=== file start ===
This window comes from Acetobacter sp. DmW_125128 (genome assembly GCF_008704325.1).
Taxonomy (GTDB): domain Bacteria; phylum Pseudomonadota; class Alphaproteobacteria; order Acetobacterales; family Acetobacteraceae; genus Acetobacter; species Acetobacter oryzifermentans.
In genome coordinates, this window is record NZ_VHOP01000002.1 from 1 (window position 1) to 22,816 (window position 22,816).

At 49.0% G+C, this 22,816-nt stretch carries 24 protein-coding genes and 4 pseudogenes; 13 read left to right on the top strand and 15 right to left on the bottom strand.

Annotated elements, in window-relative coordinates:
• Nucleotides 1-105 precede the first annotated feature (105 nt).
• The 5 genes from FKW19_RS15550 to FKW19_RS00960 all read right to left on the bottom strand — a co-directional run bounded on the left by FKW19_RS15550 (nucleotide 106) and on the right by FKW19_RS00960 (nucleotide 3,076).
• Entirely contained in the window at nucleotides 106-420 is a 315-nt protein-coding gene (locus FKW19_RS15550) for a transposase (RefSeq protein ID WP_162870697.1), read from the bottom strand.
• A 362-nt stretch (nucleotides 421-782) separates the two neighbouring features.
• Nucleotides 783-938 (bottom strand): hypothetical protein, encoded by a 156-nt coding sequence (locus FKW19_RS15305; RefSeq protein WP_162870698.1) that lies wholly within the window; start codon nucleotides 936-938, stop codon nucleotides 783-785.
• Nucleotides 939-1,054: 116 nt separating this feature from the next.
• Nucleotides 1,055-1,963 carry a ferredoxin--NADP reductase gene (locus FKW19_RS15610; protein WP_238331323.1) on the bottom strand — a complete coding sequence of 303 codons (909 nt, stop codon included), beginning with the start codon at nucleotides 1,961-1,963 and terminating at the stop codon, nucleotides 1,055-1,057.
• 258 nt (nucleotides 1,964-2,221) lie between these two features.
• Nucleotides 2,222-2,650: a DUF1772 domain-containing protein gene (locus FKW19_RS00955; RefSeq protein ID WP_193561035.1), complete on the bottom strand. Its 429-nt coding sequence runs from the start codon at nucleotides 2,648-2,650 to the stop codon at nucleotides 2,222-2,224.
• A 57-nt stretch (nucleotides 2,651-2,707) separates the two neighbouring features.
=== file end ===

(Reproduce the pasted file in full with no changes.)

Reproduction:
This window comes from Acetobacter sp. DmW_125128 (genome assembly GCF_008704325.1).
Taxonomy (GTDB): domain Bacteria; phylum Pseudomonadota; class Alphaproteobacteria; order Acetobacterales; family Acetobacteraceae; genus Acetobacter; species Acetobacter oryzifermentans.
In genome coordinates, this window is record NZ_VHOP01000002.1 from 1 (window position 1) to 22,816 (window position 22,816).

At 49.0% G+C, this 22,816-nt stretch carries 24 protein-coding genes and 4 pseudogenes; 13 read left to right on the top strand and 15 right to left on the bottom strand.

Annotated elements, in window-relative coordinates:
• Nucleotides 1-105 precede the first annotated feature (105 nt).
• The 5 genes from FKW19_RS15550 to FKW19_RS00960 all read right to left on the bottom strand — a co-directional run bounded on the left by FKW19_RS15550 (nucleotide 106) and on the right by FKW19_RS00960 (nucleotide 3,076).
• Entirely contained in the window at nucleotides 106-420 is a 315-nt protein-coding gene (locus FKW19_RS15550) for a transposase (RefSeq protein ID WP_162870697.1), read from the bottom strand.
• A 362-nt stretch (nucleotides 421-782) separates the two neighbouring features.
• Nucleotides 783-938 (bottom strand): hypothetical protein, encoded by a 156-nt coding sequence (locus FKW19_RS15305; RefSeq protein WP_162870698.1) that lies wholly within the window; start codon nucleotides 936-938, stop codon nucleotides 783-785.
• Nucleotides 939-1,054: 116 nt separating this feature from the next.
• Nucleotides 1,055-1,963 carry a ferredoxin--NADP reductase gene (locus FKW19_RS15610; protein WP_238331323.1) on the bottom strand — a complete coding sequence of 303 codons (909 nt, stop codon included), beginning with the start codon at nucleotides 1,961-1,963 and terminating at the stop codon, nucleotides 1,055-1,057.
• 258 nt (nucleotides 1,964-2,221) lie between these two features.
• Nucleotides 2,222-2,650: a DUF1772 domain-containing protein gene (locus FKW19_RS00955; RefSeq protein ID WP_193561035.1), complete on the bottom strand. Its 429-nt coding sequence runs from the start codon at nucleotides 2,648-2,650 to the stop codon at nucleotides 2,222-2,224.
• A 57-nt stretch (nucleotides 2,651-2,707) separates the two neighbouring features.